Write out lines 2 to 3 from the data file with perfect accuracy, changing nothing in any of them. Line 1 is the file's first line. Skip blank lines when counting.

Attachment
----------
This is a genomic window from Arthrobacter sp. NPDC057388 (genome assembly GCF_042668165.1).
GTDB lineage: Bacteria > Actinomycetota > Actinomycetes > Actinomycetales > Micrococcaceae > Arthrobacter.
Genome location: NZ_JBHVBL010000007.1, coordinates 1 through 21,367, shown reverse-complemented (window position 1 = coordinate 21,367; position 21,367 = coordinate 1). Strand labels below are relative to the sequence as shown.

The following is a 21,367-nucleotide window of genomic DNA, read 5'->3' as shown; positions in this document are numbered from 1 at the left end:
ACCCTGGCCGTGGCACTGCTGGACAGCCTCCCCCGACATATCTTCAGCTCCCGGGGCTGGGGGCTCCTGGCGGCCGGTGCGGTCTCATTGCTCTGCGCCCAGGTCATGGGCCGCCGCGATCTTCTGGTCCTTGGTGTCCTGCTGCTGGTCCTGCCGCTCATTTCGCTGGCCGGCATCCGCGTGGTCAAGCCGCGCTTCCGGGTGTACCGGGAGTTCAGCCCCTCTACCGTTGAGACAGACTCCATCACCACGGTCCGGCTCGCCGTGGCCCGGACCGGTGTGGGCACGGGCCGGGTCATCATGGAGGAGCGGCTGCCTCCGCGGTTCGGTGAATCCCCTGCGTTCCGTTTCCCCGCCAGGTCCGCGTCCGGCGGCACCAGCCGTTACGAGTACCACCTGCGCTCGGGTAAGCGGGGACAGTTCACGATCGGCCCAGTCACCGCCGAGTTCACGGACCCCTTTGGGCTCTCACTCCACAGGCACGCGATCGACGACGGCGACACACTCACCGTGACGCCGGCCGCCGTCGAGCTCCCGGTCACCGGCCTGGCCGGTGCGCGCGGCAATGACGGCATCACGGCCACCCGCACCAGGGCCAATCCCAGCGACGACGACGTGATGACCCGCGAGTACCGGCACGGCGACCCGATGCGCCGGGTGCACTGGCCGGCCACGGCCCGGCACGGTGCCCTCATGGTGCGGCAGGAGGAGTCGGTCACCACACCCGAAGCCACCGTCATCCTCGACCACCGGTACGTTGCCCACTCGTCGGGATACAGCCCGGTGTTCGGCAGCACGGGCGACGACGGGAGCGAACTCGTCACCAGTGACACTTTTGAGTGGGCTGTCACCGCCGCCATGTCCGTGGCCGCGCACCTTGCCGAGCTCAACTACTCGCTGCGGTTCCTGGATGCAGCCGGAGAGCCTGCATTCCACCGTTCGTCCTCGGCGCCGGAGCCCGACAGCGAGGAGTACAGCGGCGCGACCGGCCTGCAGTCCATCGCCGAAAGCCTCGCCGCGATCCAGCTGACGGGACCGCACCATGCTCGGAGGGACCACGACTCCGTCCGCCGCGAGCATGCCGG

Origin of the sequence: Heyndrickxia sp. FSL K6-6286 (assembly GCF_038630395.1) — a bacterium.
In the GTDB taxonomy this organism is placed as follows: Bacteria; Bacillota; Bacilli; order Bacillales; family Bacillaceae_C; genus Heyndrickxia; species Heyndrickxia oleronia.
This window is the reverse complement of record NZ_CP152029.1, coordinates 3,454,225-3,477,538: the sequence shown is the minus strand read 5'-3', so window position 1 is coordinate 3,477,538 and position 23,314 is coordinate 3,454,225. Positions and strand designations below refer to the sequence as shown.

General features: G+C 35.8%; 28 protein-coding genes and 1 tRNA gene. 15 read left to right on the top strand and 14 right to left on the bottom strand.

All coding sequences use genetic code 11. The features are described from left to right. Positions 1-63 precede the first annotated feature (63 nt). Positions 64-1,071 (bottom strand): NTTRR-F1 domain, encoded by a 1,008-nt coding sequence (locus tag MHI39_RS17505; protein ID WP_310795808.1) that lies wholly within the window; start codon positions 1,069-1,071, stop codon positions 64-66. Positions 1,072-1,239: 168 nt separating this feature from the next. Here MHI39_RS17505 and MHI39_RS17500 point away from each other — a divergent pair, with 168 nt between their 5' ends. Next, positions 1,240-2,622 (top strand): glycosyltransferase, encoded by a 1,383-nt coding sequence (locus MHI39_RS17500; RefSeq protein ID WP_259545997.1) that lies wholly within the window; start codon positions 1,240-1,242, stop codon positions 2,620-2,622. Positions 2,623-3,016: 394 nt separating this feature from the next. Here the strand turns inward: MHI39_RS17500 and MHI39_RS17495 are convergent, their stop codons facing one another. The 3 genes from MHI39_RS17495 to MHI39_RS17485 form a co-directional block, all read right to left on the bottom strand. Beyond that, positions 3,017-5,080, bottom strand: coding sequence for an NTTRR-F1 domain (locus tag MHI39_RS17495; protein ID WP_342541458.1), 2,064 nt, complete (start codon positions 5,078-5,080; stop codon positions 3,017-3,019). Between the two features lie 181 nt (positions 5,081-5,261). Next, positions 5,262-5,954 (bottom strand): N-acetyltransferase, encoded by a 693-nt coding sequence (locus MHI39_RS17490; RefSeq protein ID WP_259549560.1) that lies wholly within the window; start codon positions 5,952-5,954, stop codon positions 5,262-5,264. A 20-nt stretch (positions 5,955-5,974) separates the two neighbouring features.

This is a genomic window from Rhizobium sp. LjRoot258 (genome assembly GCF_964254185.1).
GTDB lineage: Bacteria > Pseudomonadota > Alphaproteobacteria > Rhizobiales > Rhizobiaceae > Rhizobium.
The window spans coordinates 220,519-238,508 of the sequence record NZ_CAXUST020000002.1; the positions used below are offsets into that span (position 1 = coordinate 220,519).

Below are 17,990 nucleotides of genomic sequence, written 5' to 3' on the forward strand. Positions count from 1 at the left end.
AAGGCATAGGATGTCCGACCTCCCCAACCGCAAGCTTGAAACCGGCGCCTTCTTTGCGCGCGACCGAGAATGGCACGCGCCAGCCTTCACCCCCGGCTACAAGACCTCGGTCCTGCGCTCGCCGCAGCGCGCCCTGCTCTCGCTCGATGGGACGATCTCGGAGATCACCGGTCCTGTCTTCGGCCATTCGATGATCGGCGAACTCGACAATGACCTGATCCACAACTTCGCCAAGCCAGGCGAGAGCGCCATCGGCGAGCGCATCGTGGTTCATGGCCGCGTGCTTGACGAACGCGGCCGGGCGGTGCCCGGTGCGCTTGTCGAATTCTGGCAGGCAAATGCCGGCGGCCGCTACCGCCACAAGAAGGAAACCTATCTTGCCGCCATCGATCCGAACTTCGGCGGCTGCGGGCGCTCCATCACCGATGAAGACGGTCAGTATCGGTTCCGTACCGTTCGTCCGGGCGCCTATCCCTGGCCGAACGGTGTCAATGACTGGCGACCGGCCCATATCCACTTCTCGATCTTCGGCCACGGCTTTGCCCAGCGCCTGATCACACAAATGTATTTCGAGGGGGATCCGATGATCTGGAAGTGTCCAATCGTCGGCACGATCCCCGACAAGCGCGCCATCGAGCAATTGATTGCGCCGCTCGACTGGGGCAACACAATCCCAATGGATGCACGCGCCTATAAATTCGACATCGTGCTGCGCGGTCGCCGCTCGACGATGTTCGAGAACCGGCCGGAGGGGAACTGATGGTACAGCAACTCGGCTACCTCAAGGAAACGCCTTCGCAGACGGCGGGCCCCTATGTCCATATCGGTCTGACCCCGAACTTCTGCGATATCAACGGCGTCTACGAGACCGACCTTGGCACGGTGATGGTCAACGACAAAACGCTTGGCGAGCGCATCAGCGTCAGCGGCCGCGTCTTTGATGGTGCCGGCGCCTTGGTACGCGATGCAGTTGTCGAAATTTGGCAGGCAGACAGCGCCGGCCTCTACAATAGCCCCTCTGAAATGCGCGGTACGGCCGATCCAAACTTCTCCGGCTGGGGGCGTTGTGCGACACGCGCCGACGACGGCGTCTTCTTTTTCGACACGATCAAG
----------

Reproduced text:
GTDB lineage: Bacteria > Actinomycetota > Actinomycetes > Actinomycetales > Micrococcaceae > Arthrobacter.
Genome location: NZ_JBHVBL010000007.1, coordinates 1 through 21,367, shown reverse-complemented (window position 1 = coordinate 21,367; position 21,367 = coordinate 1). Strand labels below are relative to the sequence as shown.